Amazon’s Acquisition of Goodreads: Execs and Users Weigh In

The popular book-centric social network will be part of Amazon's Internet empire

  • Share
  • Read Later
Digital Vision / Getty Images

When news broke yesterday that online retail juggernaut is acquiring Goodreads, fans of the popular book-centric social-networking site were understandably apprehensive. But Goodreads CEO Otis Chandler put a forward spin on the deal.

“I think the bulk of our users, which are readers and authors, are going to be incredibly excited about the opportunity that this is going to enable,” he told TIME shortly after the announcement. “For readers, Goodreads is going to get better. It’s going to get more exciting for readers who use Kindle. And for authors, as Goodreads grows, there’s going to be more and more opportunity to connect with readers, which is really the business Goodreads is in.”

What exactly will that opportunity mean for the network’s members? In the short term, not a whole lot. After all, Chandler says, Goodreads will remain an independently-run subsidiary of its larger parent company—much the way online shoe seller operates under Amazon—and he anticipates the site, which calls itself the Internet’s largest book-recommendation site, looking much the way it does now.

(MORE: Amazon to Buy Goodreads)

But of course, as we all know from seeing You’ve Got Mail (slightly different, yes, but you get the point), the purchase of a beloved indie book company by one of the biggest players in the field was bound to provoke responses that have not been purely positive.

On Twitter, users immediately began discussing deleting their Goodreads accounts amid fears of Amazon owning the information in their Goodreads profiles. Many commenters on Goodread’s own post about the announcement were similarly skeptical, many due to their own strong feelings about the state of the publishing industry and the fact that Goodreads would lose its identity as a neutral space for book lovers.

Legendary bookstore Politics & Prose even saw the move as an occasion for some dark humor about what might be next:

Washington Post blogger Alexandra Petri headlined her take on the move “Goodreads? Amazon? Nooooo!” Wired‘s headline joked that Amazon would soon “own writing and reading” and Slate‘s said the move was part of the larger company’s “agenda of world conquest.”

(MOREBeyond Good and Awful: Literary Value in the Age of the Amazon Review)

Not every response was negative—and not just from competitors like LibraryThing. Goodreads users who aren’t concerned about questions like neutrality are very excited about a possible increase in convenience.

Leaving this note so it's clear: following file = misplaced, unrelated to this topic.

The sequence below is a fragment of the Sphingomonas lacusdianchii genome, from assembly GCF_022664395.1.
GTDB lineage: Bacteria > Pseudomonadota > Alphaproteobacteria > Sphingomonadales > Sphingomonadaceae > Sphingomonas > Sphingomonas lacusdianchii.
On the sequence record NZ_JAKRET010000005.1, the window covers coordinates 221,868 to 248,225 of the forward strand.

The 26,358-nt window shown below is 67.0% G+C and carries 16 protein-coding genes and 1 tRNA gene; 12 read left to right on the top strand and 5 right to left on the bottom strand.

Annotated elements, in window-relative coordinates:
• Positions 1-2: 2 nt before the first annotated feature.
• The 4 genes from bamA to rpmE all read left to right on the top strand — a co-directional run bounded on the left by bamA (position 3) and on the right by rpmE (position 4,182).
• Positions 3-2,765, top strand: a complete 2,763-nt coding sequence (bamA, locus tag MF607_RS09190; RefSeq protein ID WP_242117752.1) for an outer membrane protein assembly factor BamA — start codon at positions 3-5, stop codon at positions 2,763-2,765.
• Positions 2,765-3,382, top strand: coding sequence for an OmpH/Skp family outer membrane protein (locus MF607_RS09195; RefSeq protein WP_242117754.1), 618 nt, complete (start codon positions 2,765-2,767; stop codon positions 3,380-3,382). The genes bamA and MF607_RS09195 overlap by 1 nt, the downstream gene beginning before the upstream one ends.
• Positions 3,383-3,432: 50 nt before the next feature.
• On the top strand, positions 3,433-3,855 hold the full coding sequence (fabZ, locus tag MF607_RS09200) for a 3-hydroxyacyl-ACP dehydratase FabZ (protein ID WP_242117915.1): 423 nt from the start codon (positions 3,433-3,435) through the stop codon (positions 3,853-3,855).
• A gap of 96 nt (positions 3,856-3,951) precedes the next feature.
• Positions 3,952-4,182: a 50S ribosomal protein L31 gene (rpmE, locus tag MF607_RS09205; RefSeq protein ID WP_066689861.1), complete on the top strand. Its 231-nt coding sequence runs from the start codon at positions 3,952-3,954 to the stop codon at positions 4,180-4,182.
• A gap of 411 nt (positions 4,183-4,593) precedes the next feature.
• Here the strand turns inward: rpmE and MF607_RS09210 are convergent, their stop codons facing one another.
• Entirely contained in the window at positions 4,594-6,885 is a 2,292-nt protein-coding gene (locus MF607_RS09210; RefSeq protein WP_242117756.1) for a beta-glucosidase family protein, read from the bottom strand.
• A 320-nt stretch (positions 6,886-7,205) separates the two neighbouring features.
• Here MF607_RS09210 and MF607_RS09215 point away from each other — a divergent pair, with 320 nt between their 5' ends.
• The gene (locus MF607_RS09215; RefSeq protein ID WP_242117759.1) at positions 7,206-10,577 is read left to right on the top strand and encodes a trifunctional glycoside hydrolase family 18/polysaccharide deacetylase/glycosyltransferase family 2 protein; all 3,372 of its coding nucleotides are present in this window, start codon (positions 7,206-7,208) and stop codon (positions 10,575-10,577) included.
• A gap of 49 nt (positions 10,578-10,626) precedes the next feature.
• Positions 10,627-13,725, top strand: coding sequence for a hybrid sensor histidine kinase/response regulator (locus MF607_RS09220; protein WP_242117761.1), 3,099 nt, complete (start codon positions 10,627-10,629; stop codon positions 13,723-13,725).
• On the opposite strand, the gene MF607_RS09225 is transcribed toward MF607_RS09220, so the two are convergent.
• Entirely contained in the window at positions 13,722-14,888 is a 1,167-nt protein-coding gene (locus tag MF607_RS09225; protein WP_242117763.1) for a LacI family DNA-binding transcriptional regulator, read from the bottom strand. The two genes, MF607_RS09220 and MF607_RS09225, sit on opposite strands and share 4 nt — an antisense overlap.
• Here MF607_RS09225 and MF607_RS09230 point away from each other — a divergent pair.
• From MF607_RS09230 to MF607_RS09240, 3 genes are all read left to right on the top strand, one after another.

Which is exactly why, Otis Chandler says, Goodreads-plus-Amazon makes sense. Members, he says, have been asking for years for the site to offer integration with the Kindle, meaning that once a book is completed on the e-reader it is automatically marked “read” on the social network. Plus, Amazon’s resources and scale mean the site will be able to grow. Though he makes no promises, he’s optimistic about the user experience staying Goodreads-y – just bigger and better for readers and authors alike. “We’re not planning any changes at Goodreads other than the ones that we think are best for our members,” he says.

When asked about the sharing of user data across the platforms—a possibility that has some users excited and some worried—Amazon’s Russ Grandinetti, VP of Kindle Content, says the two will probably remain separate but linked. “I think what we’ll want to do is make it very easy to move from one to the other,” he says, comparing it to the way Goodreads users can already seamlessly send information to their Facebook profiles. That’s an answer that, depending on whether you’re excited or worried, will sound either full of possibility or scarily equivocal.

And though Grandinetti says that Amazon and Goodreads have been in conversations for a few years, he adds that the biggest changes for readers are probably ones that neither he nor Chandler can share at this point—because they don’t know what they’ll be. “I have a suspicion,” he says, “that the best ideas we may not even have thought of yet.”